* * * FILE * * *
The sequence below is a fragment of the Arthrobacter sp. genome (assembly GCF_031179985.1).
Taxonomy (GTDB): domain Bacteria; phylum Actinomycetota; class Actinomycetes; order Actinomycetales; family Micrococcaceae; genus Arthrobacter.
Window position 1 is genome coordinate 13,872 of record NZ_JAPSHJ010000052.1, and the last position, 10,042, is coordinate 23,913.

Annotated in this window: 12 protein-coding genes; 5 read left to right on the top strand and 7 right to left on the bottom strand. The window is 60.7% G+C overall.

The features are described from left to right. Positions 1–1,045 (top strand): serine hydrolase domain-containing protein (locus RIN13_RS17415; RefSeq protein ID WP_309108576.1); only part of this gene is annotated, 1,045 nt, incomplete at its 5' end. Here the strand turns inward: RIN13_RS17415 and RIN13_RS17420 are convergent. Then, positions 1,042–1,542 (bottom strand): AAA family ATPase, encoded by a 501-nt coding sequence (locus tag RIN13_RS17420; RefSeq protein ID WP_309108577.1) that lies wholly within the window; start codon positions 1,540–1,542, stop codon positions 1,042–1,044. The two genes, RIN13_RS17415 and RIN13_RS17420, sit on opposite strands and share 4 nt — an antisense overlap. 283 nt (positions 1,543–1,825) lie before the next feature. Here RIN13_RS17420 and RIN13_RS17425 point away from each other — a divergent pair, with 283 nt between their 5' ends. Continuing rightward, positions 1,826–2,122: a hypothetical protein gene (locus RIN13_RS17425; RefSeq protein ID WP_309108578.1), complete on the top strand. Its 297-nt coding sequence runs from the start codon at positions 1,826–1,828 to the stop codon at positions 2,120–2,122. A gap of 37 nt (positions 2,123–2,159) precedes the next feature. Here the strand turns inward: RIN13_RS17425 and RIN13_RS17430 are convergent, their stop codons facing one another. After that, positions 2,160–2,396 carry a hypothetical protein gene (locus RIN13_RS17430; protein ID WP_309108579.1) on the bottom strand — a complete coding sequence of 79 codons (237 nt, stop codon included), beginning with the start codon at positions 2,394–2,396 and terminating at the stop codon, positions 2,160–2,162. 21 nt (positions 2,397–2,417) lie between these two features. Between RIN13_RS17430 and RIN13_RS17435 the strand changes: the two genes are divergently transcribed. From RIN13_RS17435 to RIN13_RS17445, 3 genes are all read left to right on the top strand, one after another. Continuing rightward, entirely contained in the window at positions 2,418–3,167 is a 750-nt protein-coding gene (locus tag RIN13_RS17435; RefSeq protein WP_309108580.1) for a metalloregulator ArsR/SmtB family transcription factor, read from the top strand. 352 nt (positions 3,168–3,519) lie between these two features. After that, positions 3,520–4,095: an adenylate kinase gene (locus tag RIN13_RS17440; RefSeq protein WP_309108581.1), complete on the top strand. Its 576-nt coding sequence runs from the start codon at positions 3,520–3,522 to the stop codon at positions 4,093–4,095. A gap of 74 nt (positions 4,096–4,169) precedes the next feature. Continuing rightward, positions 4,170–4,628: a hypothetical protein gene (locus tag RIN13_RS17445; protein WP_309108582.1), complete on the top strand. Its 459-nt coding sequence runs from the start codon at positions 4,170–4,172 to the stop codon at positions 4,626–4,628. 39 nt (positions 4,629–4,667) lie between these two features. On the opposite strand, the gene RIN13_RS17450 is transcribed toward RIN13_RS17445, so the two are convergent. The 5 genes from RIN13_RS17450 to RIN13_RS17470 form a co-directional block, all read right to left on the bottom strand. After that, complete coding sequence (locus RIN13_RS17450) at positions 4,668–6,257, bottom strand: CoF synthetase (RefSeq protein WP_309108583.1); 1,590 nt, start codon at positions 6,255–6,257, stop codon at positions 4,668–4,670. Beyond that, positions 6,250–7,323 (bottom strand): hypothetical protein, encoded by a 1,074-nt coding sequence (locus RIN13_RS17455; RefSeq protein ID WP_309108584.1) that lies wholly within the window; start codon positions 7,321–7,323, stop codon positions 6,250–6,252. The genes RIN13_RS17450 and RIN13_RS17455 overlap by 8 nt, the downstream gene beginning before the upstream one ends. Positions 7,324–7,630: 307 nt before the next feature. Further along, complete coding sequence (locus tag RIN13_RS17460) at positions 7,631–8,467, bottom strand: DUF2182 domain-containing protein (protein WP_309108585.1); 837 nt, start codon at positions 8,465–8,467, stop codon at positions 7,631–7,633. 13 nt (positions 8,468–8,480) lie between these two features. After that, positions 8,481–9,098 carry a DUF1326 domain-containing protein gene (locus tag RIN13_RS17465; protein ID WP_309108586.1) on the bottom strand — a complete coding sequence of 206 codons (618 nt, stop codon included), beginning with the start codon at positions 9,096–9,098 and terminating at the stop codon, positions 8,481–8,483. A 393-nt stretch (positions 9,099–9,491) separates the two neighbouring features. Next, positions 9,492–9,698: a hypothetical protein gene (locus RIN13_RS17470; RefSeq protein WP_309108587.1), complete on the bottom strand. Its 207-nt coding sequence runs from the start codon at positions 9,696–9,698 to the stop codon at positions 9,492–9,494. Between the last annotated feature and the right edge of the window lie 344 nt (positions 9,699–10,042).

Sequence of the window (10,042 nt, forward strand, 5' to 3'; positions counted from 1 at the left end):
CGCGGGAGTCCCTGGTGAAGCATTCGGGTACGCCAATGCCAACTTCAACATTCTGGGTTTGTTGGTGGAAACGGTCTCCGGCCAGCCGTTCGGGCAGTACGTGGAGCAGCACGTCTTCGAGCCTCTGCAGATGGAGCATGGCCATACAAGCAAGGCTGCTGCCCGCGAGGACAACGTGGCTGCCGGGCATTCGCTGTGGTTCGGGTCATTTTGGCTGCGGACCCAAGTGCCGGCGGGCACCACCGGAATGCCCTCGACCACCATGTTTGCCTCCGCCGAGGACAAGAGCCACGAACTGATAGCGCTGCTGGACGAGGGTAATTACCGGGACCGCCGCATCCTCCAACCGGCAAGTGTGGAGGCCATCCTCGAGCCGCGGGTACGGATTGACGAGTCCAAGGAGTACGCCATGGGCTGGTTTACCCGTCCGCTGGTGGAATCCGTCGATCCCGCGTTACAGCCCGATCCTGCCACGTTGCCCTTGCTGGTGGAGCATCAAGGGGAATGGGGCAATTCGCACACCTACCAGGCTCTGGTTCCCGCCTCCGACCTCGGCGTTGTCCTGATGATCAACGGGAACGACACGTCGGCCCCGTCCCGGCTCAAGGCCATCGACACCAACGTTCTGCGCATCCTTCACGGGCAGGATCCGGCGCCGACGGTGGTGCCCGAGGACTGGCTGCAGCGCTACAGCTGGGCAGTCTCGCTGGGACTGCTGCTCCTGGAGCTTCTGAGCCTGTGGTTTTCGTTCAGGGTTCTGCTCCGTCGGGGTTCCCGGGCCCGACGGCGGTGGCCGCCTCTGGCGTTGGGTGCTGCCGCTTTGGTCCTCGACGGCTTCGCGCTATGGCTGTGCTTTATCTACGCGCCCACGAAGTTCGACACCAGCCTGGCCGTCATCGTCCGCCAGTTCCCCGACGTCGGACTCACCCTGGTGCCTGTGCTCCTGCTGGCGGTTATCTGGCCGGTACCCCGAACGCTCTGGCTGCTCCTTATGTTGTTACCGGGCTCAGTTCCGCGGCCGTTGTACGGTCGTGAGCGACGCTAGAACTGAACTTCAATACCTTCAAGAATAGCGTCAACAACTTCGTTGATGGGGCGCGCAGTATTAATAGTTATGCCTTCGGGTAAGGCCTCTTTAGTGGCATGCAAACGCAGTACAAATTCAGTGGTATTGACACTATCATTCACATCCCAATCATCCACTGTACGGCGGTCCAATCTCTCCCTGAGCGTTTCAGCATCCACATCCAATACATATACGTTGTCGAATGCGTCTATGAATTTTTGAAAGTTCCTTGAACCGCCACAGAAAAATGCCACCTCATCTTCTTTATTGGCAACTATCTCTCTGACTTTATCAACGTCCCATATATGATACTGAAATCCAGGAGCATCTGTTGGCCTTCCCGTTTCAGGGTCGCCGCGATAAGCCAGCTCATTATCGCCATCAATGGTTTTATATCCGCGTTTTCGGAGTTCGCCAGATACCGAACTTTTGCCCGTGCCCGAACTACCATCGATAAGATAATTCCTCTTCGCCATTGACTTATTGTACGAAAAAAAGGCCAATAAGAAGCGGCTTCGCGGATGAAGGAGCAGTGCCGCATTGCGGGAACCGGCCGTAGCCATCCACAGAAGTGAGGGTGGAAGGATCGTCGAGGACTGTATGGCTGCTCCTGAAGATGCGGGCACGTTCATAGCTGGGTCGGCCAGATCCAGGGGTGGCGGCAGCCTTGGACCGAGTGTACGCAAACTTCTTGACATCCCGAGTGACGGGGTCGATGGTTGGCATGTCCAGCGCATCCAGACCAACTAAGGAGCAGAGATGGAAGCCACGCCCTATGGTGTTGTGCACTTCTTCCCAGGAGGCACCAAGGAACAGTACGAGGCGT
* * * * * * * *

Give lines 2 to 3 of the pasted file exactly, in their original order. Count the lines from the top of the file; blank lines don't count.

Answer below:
Taxonomy (GTDB): domain Bacteria; phylum Actinomycetota; class Actinomycetes; order Actinomycetales; family Micrococcaceae; genus Arthrobacter.
Window position 1 is genome coordinate 13,872 of record NZ_JAPSHJ010000052.1, and the last position, 10,042, is coordinate 23,913.